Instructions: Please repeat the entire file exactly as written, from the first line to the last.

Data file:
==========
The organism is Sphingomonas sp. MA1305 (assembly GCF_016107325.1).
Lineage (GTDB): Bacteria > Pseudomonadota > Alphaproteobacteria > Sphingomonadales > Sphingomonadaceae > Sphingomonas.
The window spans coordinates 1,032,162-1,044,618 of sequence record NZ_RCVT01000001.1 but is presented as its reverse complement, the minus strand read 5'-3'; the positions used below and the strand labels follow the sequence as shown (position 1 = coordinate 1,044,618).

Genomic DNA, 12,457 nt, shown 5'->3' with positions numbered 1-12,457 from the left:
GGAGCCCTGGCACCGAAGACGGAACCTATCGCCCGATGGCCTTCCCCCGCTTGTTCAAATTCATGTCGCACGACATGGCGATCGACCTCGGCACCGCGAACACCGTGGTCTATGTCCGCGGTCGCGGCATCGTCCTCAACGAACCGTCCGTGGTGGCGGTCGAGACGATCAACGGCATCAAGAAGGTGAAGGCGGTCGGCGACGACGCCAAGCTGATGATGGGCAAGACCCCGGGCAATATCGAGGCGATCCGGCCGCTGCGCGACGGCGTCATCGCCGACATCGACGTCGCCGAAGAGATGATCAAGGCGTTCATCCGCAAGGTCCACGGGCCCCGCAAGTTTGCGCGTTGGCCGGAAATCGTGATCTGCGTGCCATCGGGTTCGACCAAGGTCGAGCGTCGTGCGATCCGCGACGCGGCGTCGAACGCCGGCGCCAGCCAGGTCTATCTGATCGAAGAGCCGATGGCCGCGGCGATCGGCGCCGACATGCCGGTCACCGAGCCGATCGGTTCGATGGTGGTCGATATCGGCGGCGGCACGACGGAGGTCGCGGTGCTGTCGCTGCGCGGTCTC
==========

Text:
The organism is Sphingomonas sp. MA1305 (assembly GCF_016107325.1).
Lineage (GTDB): Bacteria > Pseudomonadota > Alphaproteobacteria > Sphingomonadales > Sphingomonadaceae > Sphingomonas.
The window spans coordinates 1,032,162-1,044,618 of sequence record NZ_RCVT01000001.1 but is presented as its reverse complement, the minus strand read 5'-3'; the positions used below and the strand labels follow the sequence as shown (position 1 = coordinate 1,044,618).

Genomic DNA, 12,457 nt, shown 5'->3' with positions numbered 1-12,457 from the left:
GGAGCCCTGGCACCGAAGACGGAACCTATCGCCCGATGGCCTTCCCCCGCTTGTTCAAATTCATGTCGCACGACATGGCGATCGACCTCGGCACCGCGAACACCGTGGTCTATGTCCGCGGTCGCGGCATCGTCCTCAACGAACCGTCCGTGGTGGCGGTCGAGACGATCAACGGCATCAAGAAGGTGAAGGCGGTCGGCGACGACGCCAAGCTGATGATGGGCAAGACCCCGGGCAATATCGAGGCGATCCGGCCGCTGCGCGACGGCGTCATCGCCGACATCGACGTCGCCGAAGAGATGATCAAGGCGTTCATCCGCAAGGTCCACGGGCCCCGCAAGTTTGCGCGTTGGCCGGAAATCGTGATCTGCGTGCCATCGGGTTCGACCAAGGTCGAGCGTCGTGCGATCCGCGACGCGGCGTCGAACGCCGGCGCCAGCCAGGTCTATCTGATCGAAGAGCCGATGGCCGCGGCGATCGGCGCCGACATGCCGGTCACCGAGCCGATCGGTTCGATGGTGGTCGATATCGGCGGCGGCACGACGGAGGTCGCGGTGCTGTCGCTGCGCGGTCTC